Senin, 17 Mei 2010

The Thyroid-Autism Connection

Raphael Kellman, M.D. Practicing the medicine of tomorrow.

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The Thyroid-Autism Connection
The Thyroid-Autism Connection

The center for Disease Control and Prevention (CDC) has found that 1 in 100 children in the US have been diagnosed with Autism Spectrum Disorder or ASD, up from 1 in 150 in 2007. A study in the Journal of Pediatrics in October 2009 revealed similar numbers. Parents of 1 in 90 children reported that their child has ASD is now 1 in 58. Autism is the fastest growing developmental disability affecting more children than cancer, diabetes, and AIDs combined.

Another disease reaching epidemic proportions is thyroid disease. According to a study published in the Journal, ôCancerö July 13, 2009, thyroid cancer doubled in the last 10 years. Some researchers feel that the significant increase in thyroid cancer is related to the significant increase in auto immune thyroid disease that goes untreated. Subclinical hypothyroidism associated with an elevated TSH can stimulate the thyroid gland, leading to the increased risk of cancer. Additionally, according to research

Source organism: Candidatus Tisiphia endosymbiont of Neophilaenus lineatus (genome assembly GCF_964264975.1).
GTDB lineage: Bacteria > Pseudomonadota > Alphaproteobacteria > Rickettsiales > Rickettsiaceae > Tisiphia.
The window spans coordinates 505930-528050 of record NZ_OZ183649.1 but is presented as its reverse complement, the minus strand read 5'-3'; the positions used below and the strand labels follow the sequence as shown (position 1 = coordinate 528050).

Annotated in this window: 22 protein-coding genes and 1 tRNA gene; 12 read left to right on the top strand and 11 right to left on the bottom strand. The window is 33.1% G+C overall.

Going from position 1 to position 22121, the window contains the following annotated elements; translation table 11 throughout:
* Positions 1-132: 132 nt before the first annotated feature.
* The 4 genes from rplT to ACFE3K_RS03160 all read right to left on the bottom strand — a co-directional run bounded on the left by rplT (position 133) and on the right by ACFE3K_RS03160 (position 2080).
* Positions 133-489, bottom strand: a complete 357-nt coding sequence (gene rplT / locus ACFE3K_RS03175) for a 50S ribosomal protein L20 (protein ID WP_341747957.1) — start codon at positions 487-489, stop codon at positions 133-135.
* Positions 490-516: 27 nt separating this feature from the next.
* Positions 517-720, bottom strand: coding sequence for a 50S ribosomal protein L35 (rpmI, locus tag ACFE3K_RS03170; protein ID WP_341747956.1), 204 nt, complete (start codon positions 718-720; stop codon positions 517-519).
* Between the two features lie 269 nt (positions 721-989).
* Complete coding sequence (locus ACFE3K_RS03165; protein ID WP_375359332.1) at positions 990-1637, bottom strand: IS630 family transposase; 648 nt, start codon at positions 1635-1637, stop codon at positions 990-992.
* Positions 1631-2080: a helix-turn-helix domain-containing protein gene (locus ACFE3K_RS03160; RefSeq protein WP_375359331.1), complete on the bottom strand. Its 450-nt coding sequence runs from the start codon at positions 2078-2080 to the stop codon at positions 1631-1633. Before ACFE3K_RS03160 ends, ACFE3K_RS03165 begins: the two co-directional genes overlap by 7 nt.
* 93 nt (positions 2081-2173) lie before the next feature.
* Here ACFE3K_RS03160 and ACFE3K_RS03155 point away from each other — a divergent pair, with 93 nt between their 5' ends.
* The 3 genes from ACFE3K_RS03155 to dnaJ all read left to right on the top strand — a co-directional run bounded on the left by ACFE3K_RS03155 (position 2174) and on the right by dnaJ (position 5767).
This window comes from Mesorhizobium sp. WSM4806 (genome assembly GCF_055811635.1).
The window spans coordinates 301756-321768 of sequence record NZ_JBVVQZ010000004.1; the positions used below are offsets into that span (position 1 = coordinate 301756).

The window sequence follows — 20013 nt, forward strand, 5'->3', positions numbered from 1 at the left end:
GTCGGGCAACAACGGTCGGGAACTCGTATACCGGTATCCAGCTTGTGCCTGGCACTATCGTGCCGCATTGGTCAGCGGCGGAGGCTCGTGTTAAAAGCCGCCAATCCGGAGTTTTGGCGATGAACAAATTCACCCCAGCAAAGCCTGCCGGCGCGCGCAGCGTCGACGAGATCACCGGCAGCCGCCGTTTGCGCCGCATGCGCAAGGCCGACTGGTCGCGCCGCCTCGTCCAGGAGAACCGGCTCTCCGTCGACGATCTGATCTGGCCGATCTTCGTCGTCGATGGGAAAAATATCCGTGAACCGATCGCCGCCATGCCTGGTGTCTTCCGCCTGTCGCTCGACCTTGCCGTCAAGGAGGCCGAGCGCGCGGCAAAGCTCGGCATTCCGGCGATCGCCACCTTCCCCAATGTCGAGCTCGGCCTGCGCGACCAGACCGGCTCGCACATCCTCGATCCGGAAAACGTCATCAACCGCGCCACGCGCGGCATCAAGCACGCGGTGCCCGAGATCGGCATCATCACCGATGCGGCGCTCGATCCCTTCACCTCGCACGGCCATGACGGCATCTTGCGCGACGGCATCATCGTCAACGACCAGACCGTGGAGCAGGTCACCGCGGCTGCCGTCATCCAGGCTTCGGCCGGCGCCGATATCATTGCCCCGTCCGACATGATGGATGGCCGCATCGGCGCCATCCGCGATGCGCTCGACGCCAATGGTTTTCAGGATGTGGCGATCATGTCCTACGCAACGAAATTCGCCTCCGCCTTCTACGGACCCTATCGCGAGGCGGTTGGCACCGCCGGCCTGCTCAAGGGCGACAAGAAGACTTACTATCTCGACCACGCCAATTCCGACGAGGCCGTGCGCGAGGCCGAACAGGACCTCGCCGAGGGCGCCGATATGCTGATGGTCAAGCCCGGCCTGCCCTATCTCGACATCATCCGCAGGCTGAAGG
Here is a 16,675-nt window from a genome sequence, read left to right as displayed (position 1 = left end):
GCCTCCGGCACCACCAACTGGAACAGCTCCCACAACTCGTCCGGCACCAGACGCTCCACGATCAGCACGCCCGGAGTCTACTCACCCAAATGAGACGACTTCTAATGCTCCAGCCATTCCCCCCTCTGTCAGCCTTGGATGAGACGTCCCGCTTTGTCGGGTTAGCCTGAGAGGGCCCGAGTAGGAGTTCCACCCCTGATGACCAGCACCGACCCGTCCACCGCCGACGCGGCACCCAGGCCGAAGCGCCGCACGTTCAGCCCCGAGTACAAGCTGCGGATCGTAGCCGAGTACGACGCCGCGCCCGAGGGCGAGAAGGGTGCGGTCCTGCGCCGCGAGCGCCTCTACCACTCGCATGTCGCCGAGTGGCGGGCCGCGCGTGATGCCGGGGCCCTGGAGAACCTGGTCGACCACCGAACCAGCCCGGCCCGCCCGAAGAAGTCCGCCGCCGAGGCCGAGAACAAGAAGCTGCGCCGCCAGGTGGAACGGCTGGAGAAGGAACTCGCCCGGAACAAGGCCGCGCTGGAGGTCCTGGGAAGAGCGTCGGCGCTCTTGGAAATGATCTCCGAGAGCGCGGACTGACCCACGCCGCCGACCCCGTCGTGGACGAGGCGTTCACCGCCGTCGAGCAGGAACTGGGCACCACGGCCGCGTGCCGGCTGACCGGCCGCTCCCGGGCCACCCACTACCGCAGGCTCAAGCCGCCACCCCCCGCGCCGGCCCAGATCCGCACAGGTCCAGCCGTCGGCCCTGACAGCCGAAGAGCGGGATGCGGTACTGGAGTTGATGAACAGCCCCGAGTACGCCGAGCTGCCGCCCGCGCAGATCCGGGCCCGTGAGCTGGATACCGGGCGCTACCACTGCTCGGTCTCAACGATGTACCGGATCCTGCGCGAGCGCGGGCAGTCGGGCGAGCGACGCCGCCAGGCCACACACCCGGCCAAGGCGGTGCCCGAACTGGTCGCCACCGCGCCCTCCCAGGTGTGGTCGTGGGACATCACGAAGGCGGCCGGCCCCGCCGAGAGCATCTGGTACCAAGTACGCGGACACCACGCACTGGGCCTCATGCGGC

One doesnÆt have to look very deeply to appreciate that these two disorders are interconnected. Firstly, both are associated with the increasing burden of environmental toxicity. Both the brain and the thyroid are very susceptible to toxins. Additionally, neurotoxins such as PCBs and Dioxin, likely to be associated with neurological disorders such as autism, exert some of their effects on the brain through their effects on the thyroid. Hypothyroidism can have a profoundly deleterious effect on the developi

There are yet other reasons to believe that there is a thyroid-autism connection. Celiac disease and gluten sensitivity, known to be a factor contributing to autism, is also associated with other autoimmune disorders such as autoimmune thyroiditis, a cause of hypothyroidism. One of the most effective therapies for autism, ASD, and PDD is a gluten free diet. Studies show removing gluten can also heal secondary autoimmune disorders such as hypothyroidism. Perhaps one of the reasons why the gluten free diet i